Sacred contagion is the belief that spiritual properties within an object, place, or person may be passed to another object, place, or person, usually by direct contact or physical proximity. While the concept of sacred contagion has existed in numerous cultures since before recorded history, the term "sacred contagion" originated with French sociologist Émile Durkheim, who introduced it in his book The Elementary Forms of Religious Life.

An example of sacred contagion is chapters 11 through 15 in the Book of Leviticus found in the Bible and Torah. Leviticus specifies which animals are considered spiritually clean and unclean, and defines as unclean both women during menstruation and men after a nocturnal emission. The text gives many examples of sacred contagion brought about by contact with these spiritually unclean people and things. As a specific example, in chapter 15 states that spiritual uncleanliness exists not only in the menstruating woman but the bed she sleeps in, as well as any object placed upon that bed, and any person who touches an object placed upon that bed. We see not only the passing of uncleanliness through spiritual contagion, but also that the uncleanliness may be further passed, from person to object and back to person indefinitely.

Anthropologist Mary Douglas, whose work is heavily influenced by Durkheim, wrote an extensive modern work on the topic of sacred contagion entitled Purity and Danger: An Analysis of the Concepts of Pollution and Taboo. She states that, "We cannot understand sacred contagion unless we distinguish a class of cultures in which pollution ideas flourish from another class of cultures, including our own, in which they do not." Douglas and Durkheim both rejected the idea that concepts of purity and impurity, such as those found in Leviticus, were an attempt to use religion to explain hygiene, an otherwise impossible task in the scientific terms of the time, several millennium before the concept of germs. Instead, according to Douglas and Durkheim, spiritual cleanliness and physical cleanliness are wholly separate and must be considered on their own terms.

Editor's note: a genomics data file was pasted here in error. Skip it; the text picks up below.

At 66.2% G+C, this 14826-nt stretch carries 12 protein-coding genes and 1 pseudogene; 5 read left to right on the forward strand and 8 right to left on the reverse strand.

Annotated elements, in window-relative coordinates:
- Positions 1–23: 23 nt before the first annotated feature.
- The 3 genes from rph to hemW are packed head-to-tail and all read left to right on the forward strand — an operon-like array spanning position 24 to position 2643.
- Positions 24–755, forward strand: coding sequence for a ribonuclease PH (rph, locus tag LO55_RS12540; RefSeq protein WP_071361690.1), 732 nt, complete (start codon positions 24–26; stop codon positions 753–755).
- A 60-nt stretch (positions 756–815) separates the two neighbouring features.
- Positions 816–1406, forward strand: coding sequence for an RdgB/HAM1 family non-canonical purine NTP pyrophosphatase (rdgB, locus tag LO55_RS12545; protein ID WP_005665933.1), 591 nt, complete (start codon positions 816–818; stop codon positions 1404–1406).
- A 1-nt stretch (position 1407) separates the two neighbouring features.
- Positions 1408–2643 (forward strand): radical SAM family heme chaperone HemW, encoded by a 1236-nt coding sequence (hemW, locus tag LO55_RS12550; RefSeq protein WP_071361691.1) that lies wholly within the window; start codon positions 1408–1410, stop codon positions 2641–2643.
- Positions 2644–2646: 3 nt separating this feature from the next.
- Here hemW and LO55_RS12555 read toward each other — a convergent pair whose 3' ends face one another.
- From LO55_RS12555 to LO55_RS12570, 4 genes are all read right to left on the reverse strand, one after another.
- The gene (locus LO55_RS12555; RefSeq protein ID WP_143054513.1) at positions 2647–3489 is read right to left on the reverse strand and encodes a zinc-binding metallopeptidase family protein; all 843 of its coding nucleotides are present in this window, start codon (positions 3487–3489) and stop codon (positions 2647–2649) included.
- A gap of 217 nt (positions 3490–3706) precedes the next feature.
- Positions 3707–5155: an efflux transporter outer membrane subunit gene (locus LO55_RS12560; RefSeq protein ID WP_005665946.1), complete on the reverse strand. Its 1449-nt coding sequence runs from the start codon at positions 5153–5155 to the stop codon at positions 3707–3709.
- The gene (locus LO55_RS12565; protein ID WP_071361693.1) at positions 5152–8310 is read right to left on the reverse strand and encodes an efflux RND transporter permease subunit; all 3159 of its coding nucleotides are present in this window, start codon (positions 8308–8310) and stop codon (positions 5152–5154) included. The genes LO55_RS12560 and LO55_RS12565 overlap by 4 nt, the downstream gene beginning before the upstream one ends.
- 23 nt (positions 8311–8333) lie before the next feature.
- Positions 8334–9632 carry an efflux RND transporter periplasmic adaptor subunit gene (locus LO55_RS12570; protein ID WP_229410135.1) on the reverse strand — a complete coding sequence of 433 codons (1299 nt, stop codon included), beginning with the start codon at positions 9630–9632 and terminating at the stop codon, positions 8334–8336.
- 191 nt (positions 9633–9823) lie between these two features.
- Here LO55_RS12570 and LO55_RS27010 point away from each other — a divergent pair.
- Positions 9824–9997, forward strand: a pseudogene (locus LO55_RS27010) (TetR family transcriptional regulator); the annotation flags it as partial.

See also


  • Douglas, Mary - Leviticus as Literature (Oxford, 2001, ISBN 0-19-924419-7)
  • Douglas, Mary - Purity and Danger: An Analysis of the Concepts of Pollution and Taboo (Routledge, 2002, 0415289955)
  • Douglas, Mary - Reading Leviticus: A Conversation with Mary Douglas (Sheffield Academic Press, 1996 ISBN 1-85075-628-7)
  • Pickering, W.S.F - Emile Durkheim III: Critical Assessments of Leading Sociologists series (Routledge, 2000, ISBN 0-415-20560-3)

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